Gay marriage issue split south Washington County lawmakers
Gay marriage split south Washington County's legislators just as it divided area residents.
In historic votes to make Minnesota the 12th state to legalize same-sex marriage, Cottage Grove area lawmakers split -- and both sides cited constituents' support for their decision.
Rep. Dan Schoen, DFL-St. Paul Park, was among 75 House members last Thursday to approve changing state law to allow gay marriage beginning Aug. 1. Republican Rep. Denny McNamara sided with most GOP colleagues and two Democrats in opposing the change.
Sen. Katie Sieben, DFL-Cottage Grove, backed the bill in a 37-30 Senate vote on Monday, the final legislative step in a years-long battle over gay marriage at the Capitol. Gov. Mark Dayton planned to sign the bill Tuesday evening, after the Bulletin went to press.
Schoen, a freshman, said his vote matched the position he campaigned on last fall. At the time, he said he would support gay marriage if given the opportunity to vote on the issue. With Democrats taking control of both legislative chambers this year, that vote came sooner than expected and only months after state voters rejected a constitutional ban on same-sex marriage.
"This is the right thing to do," Schoen said. "I was out front with people when I was campaigning. I feel good about the response from within the district."
McNamara was among a handful of Republicans who had pushed for a civil union alternative. McNamara voted for an amendment to the gay marriage bill that would have eliminated "marriage" from state law and replaced it with "civil union." That was rejected and the House approved the gay marriage bill 75-59.
"If we're going to have marriage, I think marriage is one man, one woman," said McNamara, R-Hastings.
Sieben, who recently had her third child, said she wants to tell the state's children: "No matter who they fall in love with some day, the people of Minnesota will treat them with respect."
And, Sieben added to children, "today we vote to affirm that we respect you and we want to have a more fair and more equal Minnesota."
Gay marriage supporters and opponents filled Capitol corridors as lawmakers debated the bills in recent days.
"I listened to the debate," McNamara said, "and decided that I'd stay with what I've been saying all along."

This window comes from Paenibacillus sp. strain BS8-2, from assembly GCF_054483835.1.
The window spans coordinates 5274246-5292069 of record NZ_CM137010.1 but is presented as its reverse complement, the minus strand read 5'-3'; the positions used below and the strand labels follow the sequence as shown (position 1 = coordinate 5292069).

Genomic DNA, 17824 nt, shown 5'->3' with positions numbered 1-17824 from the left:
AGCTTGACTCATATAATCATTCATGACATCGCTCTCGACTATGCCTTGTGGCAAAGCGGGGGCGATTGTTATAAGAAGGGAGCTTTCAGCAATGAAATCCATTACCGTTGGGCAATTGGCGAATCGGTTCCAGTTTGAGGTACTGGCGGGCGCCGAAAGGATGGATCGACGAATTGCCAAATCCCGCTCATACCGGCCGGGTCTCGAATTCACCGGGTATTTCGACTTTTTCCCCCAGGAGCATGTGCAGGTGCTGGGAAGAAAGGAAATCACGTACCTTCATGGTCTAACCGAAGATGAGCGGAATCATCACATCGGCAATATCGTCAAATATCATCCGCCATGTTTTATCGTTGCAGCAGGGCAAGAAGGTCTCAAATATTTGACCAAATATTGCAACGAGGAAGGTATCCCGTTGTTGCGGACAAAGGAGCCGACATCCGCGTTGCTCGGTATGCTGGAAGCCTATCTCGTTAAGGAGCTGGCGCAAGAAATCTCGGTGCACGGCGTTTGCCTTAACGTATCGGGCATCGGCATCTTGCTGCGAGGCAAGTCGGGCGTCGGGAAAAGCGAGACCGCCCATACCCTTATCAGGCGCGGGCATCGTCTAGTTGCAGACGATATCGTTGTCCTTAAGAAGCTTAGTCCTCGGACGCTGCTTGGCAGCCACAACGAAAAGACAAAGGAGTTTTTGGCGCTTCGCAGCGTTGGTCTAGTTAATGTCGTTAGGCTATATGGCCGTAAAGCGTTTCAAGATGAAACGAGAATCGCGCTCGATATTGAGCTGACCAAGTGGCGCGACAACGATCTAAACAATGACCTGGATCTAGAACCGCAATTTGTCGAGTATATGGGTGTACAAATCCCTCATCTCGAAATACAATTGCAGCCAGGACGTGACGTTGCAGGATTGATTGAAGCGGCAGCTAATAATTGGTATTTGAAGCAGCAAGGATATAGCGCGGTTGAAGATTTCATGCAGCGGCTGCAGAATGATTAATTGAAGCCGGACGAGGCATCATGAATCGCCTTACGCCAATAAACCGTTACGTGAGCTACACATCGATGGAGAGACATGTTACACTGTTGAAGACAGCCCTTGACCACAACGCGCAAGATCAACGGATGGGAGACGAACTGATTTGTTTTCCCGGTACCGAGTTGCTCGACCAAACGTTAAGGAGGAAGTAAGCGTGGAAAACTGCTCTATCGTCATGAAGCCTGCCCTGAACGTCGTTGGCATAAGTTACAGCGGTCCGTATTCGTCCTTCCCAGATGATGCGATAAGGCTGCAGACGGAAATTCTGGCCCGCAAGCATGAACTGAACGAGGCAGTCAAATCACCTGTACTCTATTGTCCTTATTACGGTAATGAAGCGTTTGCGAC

Some lawmakers who opposed the bill cited strong support in their home districts for the failed gay marriage ban last fall. In McNamara's District 54B, which includes a portion of south Washington County, voters were closely divided over that amendment. Roughly 47 percent of District 54B voters supported the gay marriage ban, while 51 percent voted no.
McNamara said the input he received from constituents leading up to the vote to allow gay marriage also was split, though there was slightly more opposition toward legalizing it, he said.
"I had to weigh all of the situation and all of the thoughts on the issue and then vote what I thought was the right thing," he said.
In Schoen's District 54A, 55 percent of voters opposed the amendment last fall. Schoen said he received similar feedback in the run up to the gay marriage legalization vote.
"The emails (had) been pretty steady for support all throughout the session," he said, though gay marriage opponents stepped up their appeals in the days before the vote. "Quite frankly, within the district it's been more pro-equality than anti-equality."
Schoen applauded an amendment to the bill that made all references to marriage "civil marriage," a response to fears among some religious leaders that they would have otherwise been forced to perform same-sex marriages against their religious beliefs. Opponents said that didn't go far enough.
"I personally believe in the religious provisions that are in there and that making sure that our religious institutions are protected," Schoen said.